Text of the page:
Monday, November 22, 2004

Plastics : Replacing Oil - From Opium to Hemp



It's been said that oil is much too valuable to burn. Petroleum is used to produce many of the things that form part of modern living. One particularly ubiquitous item is plastic. Look around you - how many items can see that are made from plastic or contain plastic?

I vividly remember a picture in the National Geographic issue on "The End of Cheap Oil" where a "typical" family placed everything in the house made from plastic (or other petroleum products such as nylon) in front of their house. It basically looked as if almost the entire contents of their house were on the front lawn.

We know in the coming decades or even years that the supply of cheap oil is going to run out. Yet as individuals, communities and as a global society we seem to be doing little to prepare. Plastic is an everyday part of modern living. Yet I've seen almost no discussion in the mass media of alternative materials or non-petroleum renewable ways of producing plastic. In prior internet searches I have found that plastic can be produced from hemp. Hemp also known as cannabis is well known as a recreational drug. However its demonisation in some parts of the world have lead to its other uses being forgotten. It can also be used to make fabric and paper as well as to produce plastic. It also seems to be little known that there are varieties of hemp where the narcotic properties are minimised or practically eliminated. And yet it remains illegal to grow in many countries.

This article from the BBC discusses how rather than growing opium (which is then turned into heroin for the world's illicit drug trade) Afghani farmers should be encouraged both with protection from the warlords and financial aid to grow hemp instead.

The article points out that hemp can produce quantities of wood equivalent to four times that of trees over a similar period of time. This biomass can be used in the production of clean, renewable energy, biodegradable plastics and building composites.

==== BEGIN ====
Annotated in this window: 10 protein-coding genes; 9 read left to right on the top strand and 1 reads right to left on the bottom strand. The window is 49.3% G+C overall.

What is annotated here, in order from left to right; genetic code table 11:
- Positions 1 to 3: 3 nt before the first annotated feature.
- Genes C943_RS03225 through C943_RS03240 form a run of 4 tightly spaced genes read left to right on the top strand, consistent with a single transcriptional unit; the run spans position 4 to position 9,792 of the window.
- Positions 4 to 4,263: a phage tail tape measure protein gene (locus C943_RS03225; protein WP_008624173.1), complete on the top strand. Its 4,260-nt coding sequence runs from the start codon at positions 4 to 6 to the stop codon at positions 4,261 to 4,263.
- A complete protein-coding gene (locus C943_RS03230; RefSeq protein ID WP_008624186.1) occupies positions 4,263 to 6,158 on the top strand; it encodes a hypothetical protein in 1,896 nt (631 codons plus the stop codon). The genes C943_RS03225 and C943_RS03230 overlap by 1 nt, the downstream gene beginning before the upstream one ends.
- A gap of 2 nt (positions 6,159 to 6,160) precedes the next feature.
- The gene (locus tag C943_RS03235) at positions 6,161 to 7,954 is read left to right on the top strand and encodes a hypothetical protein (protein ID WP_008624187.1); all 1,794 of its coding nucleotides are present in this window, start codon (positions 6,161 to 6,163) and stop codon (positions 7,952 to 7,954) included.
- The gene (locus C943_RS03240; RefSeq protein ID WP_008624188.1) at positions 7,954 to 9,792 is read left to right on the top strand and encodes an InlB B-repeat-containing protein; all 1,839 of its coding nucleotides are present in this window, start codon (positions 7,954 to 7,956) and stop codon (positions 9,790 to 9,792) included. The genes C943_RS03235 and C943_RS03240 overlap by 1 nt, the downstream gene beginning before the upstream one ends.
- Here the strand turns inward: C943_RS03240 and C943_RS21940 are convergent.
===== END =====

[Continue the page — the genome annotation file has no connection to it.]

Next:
Hemp is currently being grown for these purposes in 36 countries around the world, including Canada and some European Union countries.

BBC News article on Afghan Opium Trade and the Hemp Alternative

100% Corn-Based Packaging Now In Use

3 Comments:

Anonymous Anonymous said...

Looks like there are also other alternatives:

Biodegradable Starch-based Polymers

"Thermoplastic starch biodegradable plastics (TPS) have a starch (amylose) content greater than 70% and are based on gelatinised vegetable starch, and with the use of specific plasticising solvents, can produce thermoplastic materials with good performance properties and inherent biodegradability. Starch is typically plasticised, destructured, and/or blended with other materials to form useful mechanical properties. Importantly, such TPS compounds can be processed on existing plastics fabrication equipment."


http://www.deh.gov.au/industry/waste/biodegradable/chapter2.html

TommyA

3:49 a.m., November 27, 2004  
Blogger CEB3 said...

For some reason the US is paranoid about using hemp. It would make large profits for farmers and corporations and produce less pollution.

The US Constitution was written on hemp, so it can't be that bad!!

Charles
http://ceb3.blogspot.com

5:01 p.m., December 05, 2004  
Anonymous Anonymous said...

I haven't done a whole lot of homework in this area. But the more I think of it, and the more heating oil goes up. How long is it going to take the government to wake up??
We cut thousands of acres of trees each year for firewood, paper, etc. Most of these things could be replaced with hemp.... Not pot, HEMP!
On the market there are pellet stoves, that burn pellets, instead of logs. How hard would it be to process those pellets from hemp??
Paper.... Are our kids going be less successful in school if they use paper made from hemp for their home work??

6:13 p.m., May 07, 2006  

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